Last month, Victorian Premier Daniel Andrews fired off a couple of tweets, based on a screen grab of a Facebook comment, suggesting pictures of crying babies on news stories about vaccinations are “straight from the anti-vax playbook”.
Andrews said images of babies crying with a “comically large needle” played into the “harmful agenda” of anti-vaccination activists, and that he’d try to get news outlets and government sites to instead use stock images that “show the absolute necessity of vaccines”.
But, while experts say those images aren’t helpful, they’re unlikely to actually stop anyone vaccinating their child if they were otherwise going to. And politicians leaping in on what is a social norm can actually make health professionals’ jobs harder.
Sydney Nursing School associate professor Julie Leask, who’s studied media representation of vaccination for more than 20 years, told Crikey that the media has less of an impact on parents’ decision to immunise than is widely accepted.
“We routinely underestimate the critical capacity of mothers to see that yes, vaccination is uncomfortable but the benefits outweigh that,” Leask said. “In the wider scheme of things, images like that are a drop in the ocean of things that impact the decision to immunise or not.”
Leask said that politicians tended to see vaccination as a vote-winner because it is a social norm in Australia. “There’s a lot of angst from Australian society about vaccination and a lot of defensiveness. Politicians have picked up on that and they see that as a vote-winner,” she said.
“If you’re seen to support vaccination you know you’re lining up with Australian values by a large majority. We want politicians and leaders to support vaccination, but hyper-defensiveness of vaccination can lead people to get things out of proportion in terms of anti-vaccination.”
Leask said the vast majority of Australian parents chose to vaccinate their children, and Australian programs were robust.
“We have a robust system that can be open to critics. That’s science. Where you get vaccination used as political opportunism, you may get politicians rushing to policies that are ultimately not great for the whole vaccination enterprise … While strong support for vaccination is vital, politicisation doesn’t help that process.”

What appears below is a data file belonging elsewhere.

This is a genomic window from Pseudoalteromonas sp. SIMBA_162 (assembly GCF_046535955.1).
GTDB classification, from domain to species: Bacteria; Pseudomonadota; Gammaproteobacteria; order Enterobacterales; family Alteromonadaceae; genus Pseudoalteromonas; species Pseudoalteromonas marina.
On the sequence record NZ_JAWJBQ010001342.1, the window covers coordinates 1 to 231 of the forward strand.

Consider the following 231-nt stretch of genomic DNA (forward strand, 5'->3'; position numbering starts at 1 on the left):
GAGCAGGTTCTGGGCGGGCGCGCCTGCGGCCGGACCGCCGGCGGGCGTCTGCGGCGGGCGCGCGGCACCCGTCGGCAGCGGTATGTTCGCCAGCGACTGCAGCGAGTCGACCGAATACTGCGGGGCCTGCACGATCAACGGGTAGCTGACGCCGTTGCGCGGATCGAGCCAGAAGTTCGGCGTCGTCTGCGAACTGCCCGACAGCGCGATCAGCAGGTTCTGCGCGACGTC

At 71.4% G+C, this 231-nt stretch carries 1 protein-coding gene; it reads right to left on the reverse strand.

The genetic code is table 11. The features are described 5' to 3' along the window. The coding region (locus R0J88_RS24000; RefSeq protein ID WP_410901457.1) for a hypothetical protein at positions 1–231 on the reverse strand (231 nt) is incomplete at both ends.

Leask said politicians jumping on the campaign trail for vaccination could lead to policy-on-the-run, such as the No Jab No Play policy, which the experts we spoke to said had the potential to punish un-immunised children twice, by then missing out on the social and education benefits of childcare.
Catherine Helps, a midwife and children’s nurse and PhD candidate at the University of Sydney, has been interviewing parents who choose not to vaccinate in the Byron Shire as part of her research, and told Crikey that most families she’d spoken to didn’t consume mainstream media.
“The decision not to vaccinate is highly complicated and it’s a decision these parents take very seriously,” she said. “It’s not something they do on a whim or because they’re scared of the pain of a needle to their children … The parents I’ve spoken to who’ve weighed up everything they could find including from health department sources.”
Helps said that while images of crying babies shouldn’t be go-to images to represent vaccination, tweets and comments from politicians and other leaders that presumed to understand why parents vaccinate or not, could make it harder for health professionals to do their jobs.
“There’s a problem with ostracising people and if we continue to do that, even if in small ways, that can add to the us and them and can make it harder to have conversations about it,” Helps said. “It sets up the rest of the community to feel like they can say whatever they want, like it’s normal to be disparaging because our politicians are doing it.”
Murdoch Children’s Research Institute senior research fellow and paediatrician Dr Margie Danchin agreed that Andrews’ take was simplistic, but the impact of those images on parents’ decision to vaccinate hadn’t yet been directly studied.
“I don’t think it helps but don’t think it’s going to stop someone vaccinating. The decision making around vaccinating your child is more complicated than that … The most important predictor is whether they’ve had vaccination recommended by a health provider.”
Danchin said anti-vaccination websites and campaigners had a “powerful influence” over parents who were already hesitant or refusing to vaccinate (around 20%), but about 90% of parents relied on information from healthcare providers.
Andrews didn’t respond to Crikey’s request for comment, or information about research or expert opinions he based his tweets on, and any action he’d taken to pursue it.
Leask said the bigger issue for health professionals with stock images was that they often don’t show correct vaccination technique, and the people in the images are usually white. She suggested Andrews should instead fund a range of stock images for use by government and news websites — a suggestion Crikey has also put to his office.